How To Bring a Sourdough Starter Back to Life

When I was visiting family in the Midwest over Christmas, my aunt offered me some sourdough starter. She bakes with it twice a week to make bread for her family of eight, and was singing its praises. I accepted, and the jar of starter made its way all the way from Utah to the Pacific Northwest in one long drive. When I got home, I soon realized I needed to figure out how to bring a sourdough starter back to life.

You see, it had been fed a few days before we went home and put in the fridge. One the drive, it was kept in the cab of a warm truck. The drive was about sixteen hours long. I did not know at that point that a room temperature starter required more attention. So when I got home I just stuck it in the fridge and forgot about it for a few days while I settled back in.

The poor thing was starving when I got it out. The liquid on top was nearly black.

I tried to make bread. Technically I succeeded, but there was so little active yeast left in the starter that I had to let it rise for a full day and night. Even then it didn’t rise as much as I’d like. But it tasted alright when baked.

I know the starter needed some lovin. It wasn’t dead, but it needed some TLC. So day three of our sourdough series (here’s day one and day two) will be about…

how to bring a sourdough starter back to life after it's been a little neglected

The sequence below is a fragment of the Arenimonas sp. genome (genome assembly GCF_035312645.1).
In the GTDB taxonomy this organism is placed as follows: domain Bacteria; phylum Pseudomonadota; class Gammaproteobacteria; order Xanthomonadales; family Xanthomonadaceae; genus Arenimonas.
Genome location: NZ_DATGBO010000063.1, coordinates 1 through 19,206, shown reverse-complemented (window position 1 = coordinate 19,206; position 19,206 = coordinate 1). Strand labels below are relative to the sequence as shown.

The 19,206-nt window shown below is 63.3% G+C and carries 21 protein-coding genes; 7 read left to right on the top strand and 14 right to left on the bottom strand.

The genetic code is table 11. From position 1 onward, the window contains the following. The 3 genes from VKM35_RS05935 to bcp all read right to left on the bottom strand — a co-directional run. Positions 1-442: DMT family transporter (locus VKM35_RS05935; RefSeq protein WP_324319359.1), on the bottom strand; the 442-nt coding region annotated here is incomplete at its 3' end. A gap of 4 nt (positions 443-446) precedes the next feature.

How To Bring a Sourdough Starter Back to Life

Turns out, bringing a sourdough starter back to life isn’t that different from creating a new one.

Put it out on the counter so it will be at room temperature.

Twice a day, discard all but what you need for your starter, usually half a cup or a whole cup. I do a whole cup. Add to this a cup of whole wheat flour and a cup of water and stir it all in together. Cover with something breathable like a coffee filter or cheese cloth.

Continue this for a few days, until the starter is a bit foamy and grows a bit between feedings. I knew mine was really alive again when it started trying to overflow the jar overnight.

It went back in the fridge, and I had no issues with my next batch of sourdough bread rising. Remember in the fridge it only needs to be fed 1-2 times per week rather than daily, since the yeast grows slower at cooler temperature.

About Lee

Lee is the owner and author of Our Little Urban Homestead. She's a wife, mother, and Christian and enjoys reading, gardening, medieval reenactment, and many other hobbies and interests.

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